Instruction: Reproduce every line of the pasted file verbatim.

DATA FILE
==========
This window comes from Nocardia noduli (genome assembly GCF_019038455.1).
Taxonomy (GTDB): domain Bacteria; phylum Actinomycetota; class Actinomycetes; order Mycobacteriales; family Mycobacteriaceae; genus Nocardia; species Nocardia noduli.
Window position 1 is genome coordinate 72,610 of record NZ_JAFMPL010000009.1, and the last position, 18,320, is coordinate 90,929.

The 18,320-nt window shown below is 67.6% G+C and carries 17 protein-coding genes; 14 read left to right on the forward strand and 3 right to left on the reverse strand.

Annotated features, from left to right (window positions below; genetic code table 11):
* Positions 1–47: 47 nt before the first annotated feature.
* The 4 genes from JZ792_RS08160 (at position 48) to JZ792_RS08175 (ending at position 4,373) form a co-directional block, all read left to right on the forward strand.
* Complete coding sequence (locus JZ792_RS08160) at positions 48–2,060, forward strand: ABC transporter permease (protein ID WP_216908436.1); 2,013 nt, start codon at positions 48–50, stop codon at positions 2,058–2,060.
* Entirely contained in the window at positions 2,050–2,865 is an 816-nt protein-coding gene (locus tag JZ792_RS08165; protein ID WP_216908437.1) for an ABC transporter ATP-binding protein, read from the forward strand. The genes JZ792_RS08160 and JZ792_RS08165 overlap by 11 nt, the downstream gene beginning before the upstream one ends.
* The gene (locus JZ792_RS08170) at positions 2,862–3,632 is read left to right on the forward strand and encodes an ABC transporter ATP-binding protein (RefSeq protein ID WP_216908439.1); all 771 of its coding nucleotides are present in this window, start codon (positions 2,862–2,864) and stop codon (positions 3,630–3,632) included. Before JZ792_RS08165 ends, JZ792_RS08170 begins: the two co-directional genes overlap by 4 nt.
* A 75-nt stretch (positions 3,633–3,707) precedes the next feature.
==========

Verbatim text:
This window comes from Nocardia noduli (genome assembly GCF_019038455.1).
Taxonomy (GTDB): domain Bacteria; phylum Actinomycetota; class Actinomycetes; order Mycobacteriales; family Mycobacteriaceae; genus Nocardia; species Nocardia noduli.
Window position 1 is genome coordinate 72,610 of record NZ_JAFMPL010000009.1, and the last position, 18,320, is coordinate 90,929.

The 18,320-nt window shown below is 67.6% G+C and carries 17 protein-coding genes; 14 read left to right on the forward strand and 3 right to left on the reverse strand.

Annotated features, from left to right (window positions below; genetic code table 11):
* Positions 1–47: 47 nt before the first annotated feature.
* The 4 genes from JZ792_RS08160 (at position 48) to JZ792_RS08175 (ending at position 4,373) form a co-directional block, all read left to right on the forward strand.
* Complete coding sequence (locus JZ792_RS08160) at positions 48–2,060, forward strand: ABC transporter permease (protein ID WP_216908436.1); 2,013 nt, start codon at positions 48–50, stop codon at positions 2,058–2,060.
* Entirely contained in the window at positions 2,050–2,865 is an 816-nt protein-coding gene (locus tag JZ792_RS08165; protein ID WP_216908437.1) for an ABC transporter ATP-binding protein, read from the forward strand. The genes JZ792_RS08160 and JZ792_RS08165 overlap by 11 nt, the downstream gene beginning before the upstream one ends.
* The gene (locus JZ792_RS08170) at positions 2,862–3,632 is read left to right on the forward strand and encodes an ABC transporter ATP-binding protein (RefSeq protein ID WP_216908439.1); all 771 of its coding nucleotides are present in this window, start codon (positions 2,862–2,864) and stop codon (positions 3,630–3,632) included. Before JZ792_RS08165 ends, JZ792_RS08170 begins: the two co-directional genes overlap by 4 nt.
* A 75-nt stretch (positions 3,633–3,707) precedes the next feature.